Writers at Work
UM's Creative Writing Program Hits Its Strideby Constance Poten
Creative writing Professor Deirdre McNamer holds forth for her graduate students. A workshop typically contains twelve students.
"With its cynical disregard of relative values, the imagination is one hell of a durable democracy..."
In March 1997, when U.S. News & World Report reported that UM's Creative Writing Program ranked in the top ten of its kind, a discernible glow emanated from the west end of the Liberal Arts Building, burning right through the ice-toothed, gray bottom of winter. The news was pure delight and no surprise to the program's director, Kate Gadbow, and former Director Lois Welch, now chair of the English department. It was proof, in black and white, that the program was strong enough to be nationally recognized, joining the exalted ranks of the University of Iowa, Johns Hopkins University and Columbia University.
The achievement is impressive considering the recent proliferation of such programs: more than 200 universities offer graduate degrees in creative writing today, up from forty-four in 1970. In an era with a surging emphasis on career, money and the trappings of luxury it's interesting to note that a creative writing degree is not required for any job on the planet.
"The students don't come into the program for the degree," Gadbow says with a knowing smile. "It's the experience of having a place to concentrate. It's a reaction to the culture. They want something challenging. They want to be able to think and write in a community of like-minded peers who will be their readers."
Students in the program average in their late twenties and hail from all corners of the country. Most have held other jobs, often as ski instructors, lawyers, outdoor recreation guides, teachers and software industry workers. At least half of them receive financial assistance: tuition waived and an $8,000 stipend for teaching one undergraduate comprehensive writing class. They choose Montana over other schools for its emphasis on quality writing rather than market pushing; its tradition of independent, well-published professors; its egalitarian, supportive reputation; and its location away from the crowd. "We're going to hell a little bit slower here," poet Richard Hugo once said.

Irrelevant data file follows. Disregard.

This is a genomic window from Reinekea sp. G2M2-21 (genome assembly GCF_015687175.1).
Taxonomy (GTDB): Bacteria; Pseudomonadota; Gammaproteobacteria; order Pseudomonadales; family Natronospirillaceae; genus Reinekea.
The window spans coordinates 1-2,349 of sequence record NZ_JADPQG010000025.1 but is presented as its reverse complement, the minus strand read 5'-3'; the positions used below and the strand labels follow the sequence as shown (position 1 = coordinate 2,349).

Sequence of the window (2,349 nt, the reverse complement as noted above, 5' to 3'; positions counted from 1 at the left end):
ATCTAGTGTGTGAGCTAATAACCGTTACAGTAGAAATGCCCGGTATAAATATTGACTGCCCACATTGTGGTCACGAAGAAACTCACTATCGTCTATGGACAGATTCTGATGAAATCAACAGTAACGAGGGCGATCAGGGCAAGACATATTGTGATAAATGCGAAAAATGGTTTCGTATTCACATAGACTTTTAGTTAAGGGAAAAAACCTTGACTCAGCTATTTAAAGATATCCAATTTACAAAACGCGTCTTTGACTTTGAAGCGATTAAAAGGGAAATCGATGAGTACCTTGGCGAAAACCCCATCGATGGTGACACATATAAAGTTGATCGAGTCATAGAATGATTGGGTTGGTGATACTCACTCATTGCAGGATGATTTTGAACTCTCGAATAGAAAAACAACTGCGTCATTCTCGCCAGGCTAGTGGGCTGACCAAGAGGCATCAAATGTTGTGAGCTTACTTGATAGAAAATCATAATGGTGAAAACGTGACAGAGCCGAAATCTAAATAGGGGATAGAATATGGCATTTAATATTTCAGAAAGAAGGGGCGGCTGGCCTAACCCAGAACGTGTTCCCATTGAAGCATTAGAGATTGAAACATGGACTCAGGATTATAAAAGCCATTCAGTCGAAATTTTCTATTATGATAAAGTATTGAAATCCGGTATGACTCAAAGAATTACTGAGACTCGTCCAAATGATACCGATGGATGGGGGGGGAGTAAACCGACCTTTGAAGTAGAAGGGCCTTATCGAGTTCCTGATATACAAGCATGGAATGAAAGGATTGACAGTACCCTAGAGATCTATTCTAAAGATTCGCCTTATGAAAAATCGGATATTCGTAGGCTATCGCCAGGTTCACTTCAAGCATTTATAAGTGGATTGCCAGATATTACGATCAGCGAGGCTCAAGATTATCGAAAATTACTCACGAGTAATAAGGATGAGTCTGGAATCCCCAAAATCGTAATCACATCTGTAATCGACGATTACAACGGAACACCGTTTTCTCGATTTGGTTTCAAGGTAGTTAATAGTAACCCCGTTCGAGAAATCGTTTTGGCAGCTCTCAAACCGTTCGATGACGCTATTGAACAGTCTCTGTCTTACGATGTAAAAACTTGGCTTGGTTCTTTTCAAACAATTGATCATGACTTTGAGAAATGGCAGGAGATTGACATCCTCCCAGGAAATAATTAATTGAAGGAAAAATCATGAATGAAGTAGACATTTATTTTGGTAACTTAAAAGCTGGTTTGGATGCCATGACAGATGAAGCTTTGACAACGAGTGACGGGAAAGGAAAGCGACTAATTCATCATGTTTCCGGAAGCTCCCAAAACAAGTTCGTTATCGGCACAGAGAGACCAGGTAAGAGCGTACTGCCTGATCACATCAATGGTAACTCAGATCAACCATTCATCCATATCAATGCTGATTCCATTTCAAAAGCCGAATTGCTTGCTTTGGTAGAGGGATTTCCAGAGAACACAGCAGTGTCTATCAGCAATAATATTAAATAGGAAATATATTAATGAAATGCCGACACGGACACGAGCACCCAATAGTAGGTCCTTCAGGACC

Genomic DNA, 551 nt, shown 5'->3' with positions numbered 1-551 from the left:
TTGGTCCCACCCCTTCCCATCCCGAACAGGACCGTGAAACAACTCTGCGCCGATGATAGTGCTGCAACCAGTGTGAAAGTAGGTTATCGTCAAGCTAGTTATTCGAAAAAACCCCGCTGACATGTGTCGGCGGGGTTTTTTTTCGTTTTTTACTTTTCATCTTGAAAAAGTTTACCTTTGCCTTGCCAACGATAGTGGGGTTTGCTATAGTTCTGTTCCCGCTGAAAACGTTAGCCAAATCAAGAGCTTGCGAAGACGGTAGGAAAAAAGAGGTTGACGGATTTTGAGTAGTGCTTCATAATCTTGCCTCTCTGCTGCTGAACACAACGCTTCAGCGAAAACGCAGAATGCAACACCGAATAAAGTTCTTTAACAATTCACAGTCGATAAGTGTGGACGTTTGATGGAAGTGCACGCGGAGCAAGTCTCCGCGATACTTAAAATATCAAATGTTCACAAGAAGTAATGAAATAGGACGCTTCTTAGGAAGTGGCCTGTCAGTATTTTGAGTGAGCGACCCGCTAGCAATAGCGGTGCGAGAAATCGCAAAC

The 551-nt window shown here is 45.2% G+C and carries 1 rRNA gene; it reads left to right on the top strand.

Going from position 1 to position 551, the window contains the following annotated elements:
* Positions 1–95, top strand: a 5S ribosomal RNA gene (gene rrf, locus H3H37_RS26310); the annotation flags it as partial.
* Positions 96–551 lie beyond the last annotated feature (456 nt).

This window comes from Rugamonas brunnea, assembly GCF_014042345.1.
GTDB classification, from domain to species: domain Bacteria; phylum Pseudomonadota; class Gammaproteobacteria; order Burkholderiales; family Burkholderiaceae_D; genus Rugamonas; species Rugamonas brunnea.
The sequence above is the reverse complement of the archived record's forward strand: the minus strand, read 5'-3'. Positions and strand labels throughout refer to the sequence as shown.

An Age of Upheaval
Visionary: H. G. Merriam launched the undergraduate creative writing program in 1919.
In 1919 scholar H. G. Merriam returned to the West from Oxford's first class of Rhodes Scholars. Hired by the University, he launched the undergraduate creative writing program. It was an age of upheaval, which may account for his success in storming the campus with a thought-provoking program. T. S. Eliot would soon write The Wasteland; World War I had torn apart Europe, inciting revolutions from Russia to Mexico. Due west of Missoula, in Spokane, Washington, suffragist May Hutton had declared, "We either evolute or revolute."
Her rallying cry carried Merriam's own sentiments.
"He believed there was a Western voice in writing," says his granddaughter Ginny Merriam, longtime writer for the Missoulian. "He grew up in Denver and was exposed to it. Harvard offered the only creative writing program in the country then." Merriam gained fame for the UM program and for summer writing conferences--lasting through 1960--that attracted literary greats such as Nelson Algren, Wallace Stegner and Bernard Malamud.
Welch, at work on a book about the program, forwards her theory as to what drove Merriam: "My suspicion is that H. G. at Oxford was treated like a rube from a country with no literary tradition. He came back here and said, 'We can do this. Here.'"
"Merriam was a strange, tough fellow," recalled poet and critic Leslie Fiedler, who taught English literature at UM from 1941 to 1965. In a 1980 interview with Deirdre McNamer--then feature writer for the Missoulian and now author of three novels and sought-after professor of creative writing at UM-- Fiedler said, "I don't think Merriam ever said to me in his life one word of praise. His specialty was looking disapproving. On the other hand he gave everyone who taught in his department absolute freedom to do anything they wanted to do." Then came Hugo.